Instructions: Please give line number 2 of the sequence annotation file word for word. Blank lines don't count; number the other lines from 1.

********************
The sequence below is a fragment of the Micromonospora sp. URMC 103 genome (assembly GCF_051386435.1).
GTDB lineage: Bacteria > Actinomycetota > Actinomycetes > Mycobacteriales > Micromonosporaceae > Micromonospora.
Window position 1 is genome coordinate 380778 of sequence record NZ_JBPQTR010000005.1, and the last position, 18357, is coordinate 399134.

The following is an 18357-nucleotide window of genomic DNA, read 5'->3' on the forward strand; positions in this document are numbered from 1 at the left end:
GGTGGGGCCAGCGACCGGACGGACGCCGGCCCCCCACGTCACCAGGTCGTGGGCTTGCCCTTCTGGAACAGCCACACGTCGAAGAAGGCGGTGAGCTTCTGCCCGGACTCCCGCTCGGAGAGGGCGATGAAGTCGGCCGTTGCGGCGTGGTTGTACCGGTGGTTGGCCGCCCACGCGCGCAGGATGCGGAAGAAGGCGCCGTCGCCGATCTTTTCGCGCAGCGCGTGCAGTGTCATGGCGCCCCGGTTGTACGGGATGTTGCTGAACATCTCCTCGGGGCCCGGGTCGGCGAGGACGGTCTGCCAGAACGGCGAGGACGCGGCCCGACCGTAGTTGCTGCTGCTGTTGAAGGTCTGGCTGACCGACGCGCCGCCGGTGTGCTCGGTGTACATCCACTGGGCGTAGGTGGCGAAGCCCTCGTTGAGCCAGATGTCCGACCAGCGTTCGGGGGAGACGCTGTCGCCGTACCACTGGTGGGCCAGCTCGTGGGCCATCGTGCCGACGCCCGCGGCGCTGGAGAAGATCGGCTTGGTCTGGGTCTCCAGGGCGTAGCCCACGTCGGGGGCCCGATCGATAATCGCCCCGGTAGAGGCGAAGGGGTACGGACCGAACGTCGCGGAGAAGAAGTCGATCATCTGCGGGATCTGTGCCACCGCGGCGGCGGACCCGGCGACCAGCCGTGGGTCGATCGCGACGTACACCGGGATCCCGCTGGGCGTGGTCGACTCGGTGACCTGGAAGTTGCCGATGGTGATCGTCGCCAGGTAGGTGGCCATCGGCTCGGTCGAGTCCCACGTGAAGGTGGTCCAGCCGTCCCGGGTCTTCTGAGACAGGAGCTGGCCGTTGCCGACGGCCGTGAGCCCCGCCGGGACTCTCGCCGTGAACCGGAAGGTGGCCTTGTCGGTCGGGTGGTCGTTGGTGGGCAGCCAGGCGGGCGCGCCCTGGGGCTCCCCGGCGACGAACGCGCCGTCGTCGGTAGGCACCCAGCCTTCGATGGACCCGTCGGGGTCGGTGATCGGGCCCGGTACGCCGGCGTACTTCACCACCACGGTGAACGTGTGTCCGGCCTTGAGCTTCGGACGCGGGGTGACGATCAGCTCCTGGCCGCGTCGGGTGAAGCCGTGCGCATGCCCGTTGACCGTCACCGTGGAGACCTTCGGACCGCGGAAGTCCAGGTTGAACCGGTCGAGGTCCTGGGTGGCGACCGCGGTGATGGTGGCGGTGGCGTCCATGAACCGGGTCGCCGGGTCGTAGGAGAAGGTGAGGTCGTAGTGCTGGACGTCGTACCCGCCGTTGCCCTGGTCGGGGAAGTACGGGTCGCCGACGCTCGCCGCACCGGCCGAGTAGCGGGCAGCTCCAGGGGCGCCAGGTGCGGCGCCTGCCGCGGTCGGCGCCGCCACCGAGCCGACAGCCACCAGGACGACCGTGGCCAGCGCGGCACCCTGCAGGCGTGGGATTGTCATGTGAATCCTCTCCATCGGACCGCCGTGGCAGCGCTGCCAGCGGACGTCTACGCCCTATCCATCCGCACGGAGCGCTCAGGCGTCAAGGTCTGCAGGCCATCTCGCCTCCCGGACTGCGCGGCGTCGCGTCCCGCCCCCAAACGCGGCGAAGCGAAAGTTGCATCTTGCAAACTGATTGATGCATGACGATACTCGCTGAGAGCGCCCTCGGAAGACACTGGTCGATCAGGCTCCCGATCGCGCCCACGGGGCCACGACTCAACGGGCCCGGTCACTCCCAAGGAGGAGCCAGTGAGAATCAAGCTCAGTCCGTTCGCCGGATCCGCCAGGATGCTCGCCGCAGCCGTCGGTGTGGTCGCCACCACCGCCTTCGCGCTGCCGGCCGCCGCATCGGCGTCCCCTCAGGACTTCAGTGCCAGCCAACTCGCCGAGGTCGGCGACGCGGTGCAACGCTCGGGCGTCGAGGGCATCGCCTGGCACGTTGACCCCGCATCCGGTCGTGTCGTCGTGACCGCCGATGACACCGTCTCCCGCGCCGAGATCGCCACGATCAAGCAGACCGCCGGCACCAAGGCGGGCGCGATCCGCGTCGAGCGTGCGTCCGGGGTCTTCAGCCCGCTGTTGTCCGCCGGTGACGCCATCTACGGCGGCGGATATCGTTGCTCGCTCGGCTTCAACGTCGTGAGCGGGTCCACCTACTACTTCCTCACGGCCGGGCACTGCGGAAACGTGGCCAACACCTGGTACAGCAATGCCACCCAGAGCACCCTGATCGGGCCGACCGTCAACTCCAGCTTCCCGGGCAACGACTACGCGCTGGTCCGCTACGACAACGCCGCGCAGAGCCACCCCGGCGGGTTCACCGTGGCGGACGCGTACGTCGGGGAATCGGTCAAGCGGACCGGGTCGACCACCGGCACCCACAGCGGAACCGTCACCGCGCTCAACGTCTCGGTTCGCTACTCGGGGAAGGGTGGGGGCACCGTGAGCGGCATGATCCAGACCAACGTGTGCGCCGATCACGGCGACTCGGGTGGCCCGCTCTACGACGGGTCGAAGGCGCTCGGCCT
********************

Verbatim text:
GTDB lineage: Bacteria > Actinomycetota > Actinomycetes > Mycobacteriales > Micromonosporaceae > Micromonospora.